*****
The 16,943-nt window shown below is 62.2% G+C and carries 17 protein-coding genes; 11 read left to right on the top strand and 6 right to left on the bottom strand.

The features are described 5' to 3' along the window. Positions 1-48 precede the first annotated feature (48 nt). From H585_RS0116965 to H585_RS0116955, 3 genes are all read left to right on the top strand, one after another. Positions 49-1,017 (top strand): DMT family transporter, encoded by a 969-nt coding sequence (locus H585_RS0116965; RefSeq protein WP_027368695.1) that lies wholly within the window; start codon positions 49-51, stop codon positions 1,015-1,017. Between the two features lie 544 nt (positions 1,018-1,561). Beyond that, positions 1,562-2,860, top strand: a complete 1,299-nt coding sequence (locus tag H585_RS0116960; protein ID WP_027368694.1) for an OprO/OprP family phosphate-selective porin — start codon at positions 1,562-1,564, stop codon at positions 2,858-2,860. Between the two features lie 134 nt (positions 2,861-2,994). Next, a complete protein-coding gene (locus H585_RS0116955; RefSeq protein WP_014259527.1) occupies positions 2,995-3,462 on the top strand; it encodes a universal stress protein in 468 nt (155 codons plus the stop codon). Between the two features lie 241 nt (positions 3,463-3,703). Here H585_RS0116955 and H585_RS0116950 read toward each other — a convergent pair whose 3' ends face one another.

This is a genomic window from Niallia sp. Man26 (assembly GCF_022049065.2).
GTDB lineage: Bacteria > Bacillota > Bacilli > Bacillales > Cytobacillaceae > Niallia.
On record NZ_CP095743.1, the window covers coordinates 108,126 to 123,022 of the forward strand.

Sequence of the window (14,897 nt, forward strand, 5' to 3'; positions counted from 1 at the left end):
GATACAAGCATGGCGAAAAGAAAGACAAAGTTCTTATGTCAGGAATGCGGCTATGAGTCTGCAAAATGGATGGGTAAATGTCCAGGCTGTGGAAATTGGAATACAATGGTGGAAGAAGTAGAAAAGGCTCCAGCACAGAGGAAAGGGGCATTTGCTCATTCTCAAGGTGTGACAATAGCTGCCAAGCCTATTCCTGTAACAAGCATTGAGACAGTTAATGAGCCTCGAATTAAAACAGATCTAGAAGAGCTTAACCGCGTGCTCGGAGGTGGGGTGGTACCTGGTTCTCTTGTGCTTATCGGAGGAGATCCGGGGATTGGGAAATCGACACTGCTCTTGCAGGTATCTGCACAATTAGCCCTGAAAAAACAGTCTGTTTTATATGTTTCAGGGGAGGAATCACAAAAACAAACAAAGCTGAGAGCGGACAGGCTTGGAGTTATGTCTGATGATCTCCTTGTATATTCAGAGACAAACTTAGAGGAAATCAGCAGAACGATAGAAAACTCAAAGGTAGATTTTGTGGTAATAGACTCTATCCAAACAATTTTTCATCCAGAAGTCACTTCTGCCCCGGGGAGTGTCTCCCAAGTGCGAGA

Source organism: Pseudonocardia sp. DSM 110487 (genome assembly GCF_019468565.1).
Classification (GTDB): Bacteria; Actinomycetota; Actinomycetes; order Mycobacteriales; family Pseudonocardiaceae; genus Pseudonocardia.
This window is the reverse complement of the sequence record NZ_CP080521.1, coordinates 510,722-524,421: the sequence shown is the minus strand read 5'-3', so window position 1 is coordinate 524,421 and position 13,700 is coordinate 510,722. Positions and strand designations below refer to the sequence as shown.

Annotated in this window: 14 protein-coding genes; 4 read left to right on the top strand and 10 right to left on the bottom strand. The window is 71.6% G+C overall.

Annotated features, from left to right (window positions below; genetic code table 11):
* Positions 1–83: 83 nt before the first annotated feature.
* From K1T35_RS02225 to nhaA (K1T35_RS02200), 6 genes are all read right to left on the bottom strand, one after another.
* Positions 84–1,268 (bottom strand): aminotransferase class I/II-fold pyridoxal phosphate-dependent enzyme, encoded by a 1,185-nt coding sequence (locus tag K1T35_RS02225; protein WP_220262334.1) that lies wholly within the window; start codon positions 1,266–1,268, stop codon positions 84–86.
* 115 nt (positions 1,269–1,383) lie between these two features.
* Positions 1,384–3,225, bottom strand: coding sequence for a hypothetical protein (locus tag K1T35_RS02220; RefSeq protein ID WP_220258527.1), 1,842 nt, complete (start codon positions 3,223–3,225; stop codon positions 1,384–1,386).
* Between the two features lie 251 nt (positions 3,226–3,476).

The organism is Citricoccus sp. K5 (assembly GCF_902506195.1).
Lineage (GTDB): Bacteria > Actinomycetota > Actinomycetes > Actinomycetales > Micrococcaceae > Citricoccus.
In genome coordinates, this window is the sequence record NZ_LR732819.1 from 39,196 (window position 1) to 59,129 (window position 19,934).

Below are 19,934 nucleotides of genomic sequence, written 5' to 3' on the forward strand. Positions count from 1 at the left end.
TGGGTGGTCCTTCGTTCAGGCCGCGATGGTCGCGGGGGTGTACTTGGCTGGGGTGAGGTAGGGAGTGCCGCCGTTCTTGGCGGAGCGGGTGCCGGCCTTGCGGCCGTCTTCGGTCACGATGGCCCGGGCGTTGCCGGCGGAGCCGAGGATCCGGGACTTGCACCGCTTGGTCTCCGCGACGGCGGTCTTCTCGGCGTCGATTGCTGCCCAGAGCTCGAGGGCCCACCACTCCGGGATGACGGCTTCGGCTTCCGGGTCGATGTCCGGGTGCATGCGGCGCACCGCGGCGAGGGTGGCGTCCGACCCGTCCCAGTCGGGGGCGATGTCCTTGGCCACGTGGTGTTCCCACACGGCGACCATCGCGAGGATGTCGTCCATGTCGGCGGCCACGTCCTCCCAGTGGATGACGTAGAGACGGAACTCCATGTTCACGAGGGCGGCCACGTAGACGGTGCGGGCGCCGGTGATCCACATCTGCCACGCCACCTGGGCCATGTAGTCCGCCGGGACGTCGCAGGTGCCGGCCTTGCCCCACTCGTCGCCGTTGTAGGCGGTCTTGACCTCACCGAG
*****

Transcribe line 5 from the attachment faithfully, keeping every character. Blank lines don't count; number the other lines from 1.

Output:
On record NZ_CP095743.1, the window covers coordinates 108,126 to 123,022 of the forward strand.